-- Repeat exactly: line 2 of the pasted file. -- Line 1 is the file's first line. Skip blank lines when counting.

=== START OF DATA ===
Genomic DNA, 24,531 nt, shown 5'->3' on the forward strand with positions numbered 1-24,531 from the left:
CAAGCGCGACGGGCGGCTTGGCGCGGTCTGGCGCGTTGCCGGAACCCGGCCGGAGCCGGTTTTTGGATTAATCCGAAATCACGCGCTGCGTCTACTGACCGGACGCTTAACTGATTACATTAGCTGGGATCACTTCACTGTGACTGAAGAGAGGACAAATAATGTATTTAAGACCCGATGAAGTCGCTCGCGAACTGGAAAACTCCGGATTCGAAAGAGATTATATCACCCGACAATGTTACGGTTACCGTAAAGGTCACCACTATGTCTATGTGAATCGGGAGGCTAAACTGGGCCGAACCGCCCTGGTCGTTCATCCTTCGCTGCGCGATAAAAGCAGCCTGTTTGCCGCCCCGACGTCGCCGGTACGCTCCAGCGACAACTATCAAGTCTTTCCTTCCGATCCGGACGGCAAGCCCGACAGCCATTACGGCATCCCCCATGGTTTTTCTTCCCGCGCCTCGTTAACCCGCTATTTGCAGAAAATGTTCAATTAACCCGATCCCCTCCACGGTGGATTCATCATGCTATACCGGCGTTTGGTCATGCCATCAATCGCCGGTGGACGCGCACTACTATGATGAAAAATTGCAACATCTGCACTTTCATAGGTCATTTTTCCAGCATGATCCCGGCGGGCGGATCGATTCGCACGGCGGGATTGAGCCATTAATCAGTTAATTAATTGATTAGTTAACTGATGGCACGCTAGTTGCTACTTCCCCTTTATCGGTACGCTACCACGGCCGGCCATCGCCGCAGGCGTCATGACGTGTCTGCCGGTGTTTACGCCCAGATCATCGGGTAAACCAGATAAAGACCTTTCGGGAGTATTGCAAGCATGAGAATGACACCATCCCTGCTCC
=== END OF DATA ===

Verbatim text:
CAAGCGCGACGGGCGGCTTGGCGCGGTCTGGCGCGTTGCCGGAACCCGGCCGGAGCCGGTTTTTGGATTAATCCGAAATCACGCGCTGCGTCTACTGACCGGACGCTTAACTGATTACATTAGCTGGGATCACTTCACTGTGACTGAAGAGAGGACAAATAATGTATTTAAGACCCGATGAAGTCGCTCGCGAACTGGAAAACTCCGGATTCGAAAGAGATTATATCACCCGACAATGTTACGGTTACCGTAAAGGTCACCACTATGTCTATGTGAATCGGGAGGCTAAACTGGGCCGAACCGCCCTGGTCGTTCATCCTTCGCTGCGCGATAAAAGCAGCCTGTTTGCCGCCCCGACGTCGCCGGTACGCTCCAGCGACAACTATCAAGTCTTTCCTTCCGATCCGGACGGCAAGCCCGACAGCCATTACGGCATCCCCCATGGTTTTTCTTCCCGCGCCTCGTTAACCCGCTATTTGCAGAAAATGTTCAATTAACCCGATCCCCTCCACGGTGGATTCATCATGCTATACCGGCGTTTGGTCATGCCATCAATCGCCGGTGGACGCGCACTACTATGATGAAAAATTGCAACATCTGCACTTTCATAGGTCATTTTTCCAGCATGATCCCGGCGGGCGGATCGATTCGCACGGCGGGATTGAGCCATTAATCAGTTAATTAATTGATTAGTTAACTGATGGCACGCTAGTTGCTACTTCCCCTTTATCGGTACGCTACCACGGCCGGCCATCGCCGCAGGCGTCATGACGTGTCTGCCGGTGTTTACGCCCAGATCATCGGGTAAACCAGATAAAGACCTTTCGGGAGTATTGCAAGCATGAGAATGACACCATCCCTGCTCC